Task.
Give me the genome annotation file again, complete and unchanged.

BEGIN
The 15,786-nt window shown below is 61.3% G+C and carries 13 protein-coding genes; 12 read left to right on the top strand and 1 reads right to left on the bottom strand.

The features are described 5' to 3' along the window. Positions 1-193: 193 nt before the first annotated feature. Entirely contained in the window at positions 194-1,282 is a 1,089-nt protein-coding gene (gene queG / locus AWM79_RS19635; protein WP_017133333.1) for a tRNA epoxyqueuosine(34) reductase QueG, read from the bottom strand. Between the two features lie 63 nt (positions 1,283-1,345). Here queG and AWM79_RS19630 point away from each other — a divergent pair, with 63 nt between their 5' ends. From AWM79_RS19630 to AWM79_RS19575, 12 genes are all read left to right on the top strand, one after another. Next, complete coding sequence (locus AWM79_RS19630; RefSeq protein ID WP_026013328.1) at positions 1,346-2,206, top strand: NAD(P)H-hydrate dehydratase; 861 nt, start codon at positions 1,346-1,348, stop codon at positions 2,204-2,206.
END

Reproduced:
The 15,786-nt window shown below is 61.3% G+C and carries 13 protein-coding genes; 12 read left to right on the top strand and 1 reads right to left on the bottom strand.

The features are described 5' to 3' along the window. Positions 1-193: 193 nt before the first annotated feature. Entirely contained in the window at positions 194-1,282 is a 1,089-nt protein-coding gene (gene queG / locus AWM79_RS19635; protein WP_017133333.1) for a tRNA epoxyqueuosine(34) reductase QueG, read from the bottom strand. Between the two features lie 63 nt (positions 1,283-1,345). Here queG and AWM79_RS19630 point away from each other — a divergent pair, with 63 nt between their 5' ends. From AWM79_RS19630 to AWM79_RS19575, 12 genes are all read left to right on the top strand, one after another. Next, complete coding sequence (locus AWM79_RS19630; RefSeq protein ID WP_026013328.1) at positions 1,346-2,206, top strand: NAD(P)H-hydrate dehydratase; 861 nt, start codon at positions 1,346-1,348, stop codon at positions 2,204-2,206.